Last Trapping Pics of season



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  • Last Trapping Pics of season

    Been pulling lines, heading to town next week. One of the lines runs up what we call "repeater hill" (I have a ham radio repeater up there). It's only a mile and a half total trail but a 1500' elevation gain, and midway up is a fairly steep sidehill. Took eight dogs and my daughter's old rig as it is so much lighter.

    Second set had a marten:

    Made it up the steep section okay, have to walk behind most all of the way to the top, push at times on steeper parts. Here's a shot just as we get to the repeater at the top, the mountains in the distance are part of the Oligilvies in the Yukon Territory:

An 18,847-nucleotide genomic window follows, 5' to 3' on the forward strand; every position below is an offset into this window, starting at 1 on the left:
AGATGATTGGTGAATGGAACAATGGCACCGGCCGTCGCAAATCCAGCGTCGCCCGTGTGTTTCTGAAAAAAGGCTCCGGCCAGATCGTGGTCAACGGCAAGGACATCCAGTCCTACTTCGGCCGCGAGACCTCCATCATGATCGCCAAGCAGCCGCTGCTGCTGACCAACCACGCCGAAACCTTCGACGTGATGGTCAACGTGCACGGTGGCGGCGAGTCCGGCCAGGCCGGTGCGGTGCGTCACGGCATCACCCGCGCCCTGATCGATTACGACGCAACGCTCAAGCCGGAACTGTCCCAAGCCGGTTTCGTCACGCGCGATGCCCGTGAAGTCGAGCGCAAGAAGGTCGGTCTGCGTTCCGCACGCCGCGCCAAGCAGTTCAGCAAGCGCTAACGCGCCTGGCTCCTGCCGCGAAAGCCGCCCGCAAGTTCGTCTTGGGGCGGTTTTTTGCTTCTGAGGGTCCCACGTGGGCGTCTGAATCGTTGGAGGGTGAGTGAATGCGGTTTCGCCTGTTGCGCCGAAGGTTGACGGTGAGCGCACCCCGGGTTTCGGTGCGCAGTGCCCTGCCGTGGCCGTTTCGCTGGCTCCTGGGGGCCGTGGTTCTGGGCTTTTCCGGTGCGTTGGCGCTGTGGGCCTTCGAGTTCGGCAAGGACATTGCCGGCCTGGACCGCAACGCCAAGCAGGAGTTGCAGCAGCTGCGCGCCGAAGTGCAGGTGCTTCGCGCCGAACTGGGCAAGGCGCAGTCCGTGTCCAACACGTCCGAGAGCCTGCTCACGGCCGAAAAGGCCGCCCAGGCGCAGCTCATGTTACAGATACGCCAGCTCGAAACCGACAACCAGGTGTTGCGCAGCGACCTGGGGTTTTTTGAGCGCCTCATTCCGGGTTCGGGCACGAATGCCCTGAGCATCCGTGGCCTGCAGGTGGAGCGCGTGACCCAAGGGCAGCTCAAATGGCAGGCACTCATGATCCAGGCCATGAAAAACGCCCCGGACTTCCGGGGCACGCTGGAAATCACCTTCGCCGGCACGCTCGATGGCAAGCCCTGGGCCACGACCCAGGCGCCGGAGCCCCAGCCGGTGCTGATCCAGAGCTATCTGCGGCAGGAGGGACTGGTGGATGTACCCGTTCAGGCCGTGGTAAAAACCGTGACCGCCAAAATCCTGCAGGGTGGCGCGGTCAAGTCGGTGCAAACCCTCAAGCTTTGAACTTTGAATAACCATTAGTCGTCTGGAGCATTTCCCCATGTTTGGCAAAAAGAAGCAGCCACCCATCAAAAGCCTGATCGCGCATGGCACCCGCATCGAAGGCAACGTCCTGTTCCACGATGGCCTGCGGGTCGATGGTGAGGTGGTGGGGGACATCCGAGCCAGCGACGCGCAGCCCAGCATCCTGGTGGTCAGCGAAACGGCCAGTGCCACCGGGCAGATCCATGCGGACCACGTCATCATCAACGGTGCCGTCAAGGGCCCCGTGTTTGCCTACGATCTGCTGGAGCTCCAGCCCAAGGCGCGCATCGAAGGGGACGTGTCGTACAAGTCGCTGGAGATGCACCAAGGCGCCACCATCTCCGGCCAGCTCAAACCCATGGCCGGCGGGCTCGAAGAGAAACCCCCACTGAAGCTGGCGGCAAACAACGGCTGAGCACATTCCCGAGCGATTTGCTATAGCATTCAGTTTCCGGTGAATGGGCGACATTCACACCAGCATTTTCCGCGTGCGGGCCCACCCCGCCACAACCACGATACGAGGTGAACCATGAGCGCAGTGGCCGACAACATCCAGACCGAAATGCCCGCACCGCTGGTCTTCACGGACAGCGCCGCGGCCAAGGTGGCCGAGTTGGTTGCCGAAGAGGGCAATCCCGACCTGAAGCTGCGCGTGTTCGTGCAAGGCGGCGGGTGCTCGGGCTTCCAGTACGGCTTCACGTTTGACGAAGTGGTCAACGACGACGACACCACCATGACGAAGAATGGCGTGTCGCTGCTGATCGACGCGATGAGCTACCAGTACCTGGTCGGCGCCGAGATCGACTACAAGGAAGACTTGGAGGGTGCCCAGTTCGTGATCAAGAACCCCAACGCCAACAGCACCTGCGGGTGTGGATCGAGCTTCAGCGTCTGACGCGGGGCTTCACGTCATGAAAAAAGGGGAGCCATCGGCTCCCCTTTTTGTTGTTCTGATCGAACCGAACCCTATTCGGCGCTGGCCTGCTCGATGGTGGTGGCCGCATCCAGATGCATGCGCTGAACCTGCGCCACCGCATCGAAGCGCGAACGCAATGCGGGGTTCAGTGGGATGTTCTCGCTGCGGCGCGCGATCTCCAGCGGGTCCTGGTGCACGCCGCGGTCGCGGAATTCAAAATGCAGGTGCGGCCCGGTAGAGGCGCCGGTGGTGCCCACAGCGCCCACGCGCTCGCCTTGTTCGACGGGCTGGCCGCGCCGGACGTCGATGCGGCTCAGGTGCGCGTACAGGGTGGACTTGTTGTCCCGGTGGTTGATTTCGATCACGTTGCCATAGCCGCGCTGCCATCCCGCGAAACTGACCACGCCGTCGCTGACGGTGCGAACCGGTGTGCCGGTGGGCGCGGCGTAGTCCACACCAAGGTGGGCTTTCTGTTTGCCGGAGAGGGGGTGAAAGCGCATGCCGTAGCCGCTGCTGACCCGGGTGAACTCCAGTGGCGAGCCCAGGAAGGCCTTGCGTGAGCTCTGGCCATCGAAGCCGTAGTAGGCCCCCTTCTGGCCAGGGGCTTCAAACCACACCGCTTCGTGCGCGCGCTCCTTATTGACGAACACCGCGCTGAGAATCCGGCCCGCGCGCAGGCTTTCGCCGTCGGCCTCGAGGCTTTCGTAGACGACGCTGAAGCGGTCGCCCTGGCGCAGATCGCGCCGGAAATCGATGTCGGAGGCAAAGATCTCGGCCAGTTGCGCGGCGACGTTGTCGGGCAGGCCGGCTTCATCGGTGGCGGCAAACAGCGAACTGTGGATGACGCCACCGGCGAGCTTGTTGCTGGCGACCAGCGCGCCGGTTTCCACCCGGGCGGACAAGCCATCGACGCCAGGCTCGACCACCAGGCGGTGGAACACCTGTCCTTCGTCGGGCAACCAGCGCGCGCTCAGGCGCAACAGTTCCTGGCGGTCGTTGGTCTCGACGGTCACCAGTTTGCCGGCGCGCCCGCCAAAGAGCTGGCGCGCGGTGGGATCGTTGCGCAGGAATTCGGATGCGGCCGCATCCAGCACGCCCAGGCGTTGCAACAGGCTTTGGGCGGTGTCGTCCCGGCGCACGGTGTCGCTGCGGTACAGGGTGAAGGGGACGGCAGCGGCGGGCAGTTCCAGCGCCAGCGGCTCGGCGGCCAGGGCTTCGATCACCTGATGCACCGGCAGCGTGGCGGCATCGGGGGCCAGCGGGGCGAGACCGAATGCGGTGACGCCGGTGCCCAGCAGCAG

That repeater is a vhf/uhf dual band that links to Porcupine Dome near Central, which links back to Ester Dome in Fairbanks. The battery had gone dead in the deep cold and lack of sun, happens every winter and I had brought it down last time to charge. Got it replaced and is working again, but man my fingers get cold working without gloves up there, temp was -30 at the house, a bit warmer up high. Glad to have the thermos and have some hot tea before heading down. As you can tell it's all burned up there, from the 2004 fire that nearly got us...burned up my repeater too, which is in one of the large ammo cans at base of tree. Didn't hurt the antennas, but burned the coax most of the way up the tree. Spendy deal to replace the whole thing.